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J Antimicrob Chemother. 2011 Jan;66(1):165-74. doi: 10.1093/jac/dkq398. Epub 2010 Nov 8.

Pharmacokinetic-pharmacodynamic analysis of azithromycin extended release in Japanese patients with common respiratory tract infectious disease.

Author information

1
Clinical Pharmacology, Clinical Research, Pfizer Inc., Tokyo, Japan.

Abstract

OBJECTIVES:

it is known that the efficacy of azithromycin, in animal infection models, is best correlated with AUC/MIC. The pharmacokinetic-pharmacodynamic (PK-PD) relationship for azithromycin, however, has not been previously confirmed with clinical data. The objectives of this PK-PD analysis were to characterize exposure-response relationships for the efficacy and safety of azithromycin extended release (ER) in Japanese patients, and to evaluate the effects of potential covariates on the prediction of response.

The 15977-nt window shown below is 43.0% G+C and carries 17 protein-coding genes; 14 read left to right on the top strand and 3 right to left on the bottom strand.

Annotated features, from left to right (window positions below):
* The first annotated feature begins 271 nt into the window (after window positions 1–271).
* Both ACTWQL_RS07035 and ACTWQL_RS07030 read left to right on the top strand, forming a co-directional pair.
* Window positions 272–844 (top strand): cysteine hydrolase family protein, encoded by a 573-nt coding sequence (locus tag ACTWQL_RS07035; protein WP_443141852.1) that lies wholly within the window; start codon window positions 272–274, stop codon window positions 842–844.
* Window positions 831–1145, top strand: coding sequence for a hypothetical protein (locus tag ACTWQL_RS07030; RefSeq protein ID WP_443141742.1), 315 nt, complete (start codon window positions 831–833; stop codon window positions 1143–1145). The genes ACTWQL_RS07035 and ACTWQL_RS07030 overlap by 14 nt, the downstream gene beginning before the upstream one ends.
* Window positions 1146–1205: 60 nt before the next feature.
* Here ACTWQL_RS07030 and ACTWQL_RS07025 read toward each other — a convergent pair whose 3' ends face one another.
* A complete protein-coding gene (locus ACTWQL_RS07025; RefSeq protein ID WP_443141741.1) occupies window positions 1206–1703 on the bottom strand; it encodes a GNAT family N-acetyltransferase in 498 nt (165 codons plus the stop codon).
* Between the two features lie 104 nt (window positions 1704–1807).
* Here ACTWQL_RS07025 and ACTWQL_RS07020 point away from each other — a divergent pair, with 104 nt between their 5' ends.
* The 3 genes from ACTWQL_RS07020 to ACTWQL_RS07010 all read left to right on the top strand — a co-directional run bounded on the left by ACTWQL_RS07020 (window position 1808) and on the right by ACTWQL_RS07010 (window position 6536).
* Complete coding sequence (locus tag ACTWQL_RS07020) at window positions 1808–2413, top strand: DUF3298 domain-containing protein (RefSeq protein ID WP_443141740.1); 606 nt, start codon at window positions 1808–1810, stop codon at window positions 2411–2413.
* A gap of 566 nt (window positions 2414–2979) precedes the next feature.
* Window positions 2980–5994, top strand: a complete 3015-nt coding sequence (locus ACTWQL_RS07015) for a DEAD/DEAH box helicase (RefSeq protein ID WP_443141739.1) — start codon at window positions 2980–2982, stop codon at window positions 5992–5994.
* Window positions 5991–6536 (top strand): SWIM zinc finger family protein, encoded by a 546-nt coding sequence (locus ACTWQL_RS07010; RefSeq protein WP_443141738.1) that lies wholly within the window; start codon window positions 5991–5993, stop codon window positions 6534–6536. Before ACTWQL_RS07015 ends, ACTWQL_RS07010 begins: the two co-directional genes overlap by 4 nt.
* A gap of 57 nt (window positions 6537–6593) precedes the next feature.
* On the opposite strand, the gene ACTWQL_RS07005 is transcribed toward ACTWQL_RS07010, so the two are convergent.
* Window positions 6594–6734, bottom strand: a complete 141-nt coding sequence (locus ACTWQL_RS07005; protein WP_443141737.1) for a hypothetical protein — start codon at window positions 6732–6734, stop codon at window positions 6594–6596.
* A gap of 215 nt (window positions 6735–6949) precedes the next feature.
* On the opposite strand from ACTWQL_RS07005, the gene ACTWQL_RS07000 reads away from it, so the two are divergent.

METHODS:

sparse serum azithromycin concentration, MIC, efficacy and safety data were collected from three Japanese Phase 3 studies of a 2 g single dose of azithromycin-ER for respiratory tract infections. These sparse concentration data were combined with data from eight Phase 1 PK studies in Japanese and Western populations, to develop a robust population PK model using a non-linear mixed effects approach. The exposure-response relationships for efficacy and safety were evaluated using logistic regression.

RESULTS:

a two-compartment model with first-order absorption and first-order elimination with a lag time adequately described the PK of azithromycin-ER, without any significant ethnic differences in AUC. The percentage of bacteriological and clinical success in patients with AUC/MIC  >  5 (95.8% and 100%, respectively) was much higher than in those with AUC/MIC  ≤  5 (60.0% and 83.3%, respectively).

CONCLUSIONS:

as expected, the probabilities of success in the clinical and bacteriological responses were positively associated with AUC/MIC, but not with AUC. For the exposure-safety relationship, the incidence of treatment-related diarrhoea was inversely associated with azithromycin exposure.

PMID:
21059616
DOI:
10.1093/jac/dkq398
[Indexed for MEDLINE]

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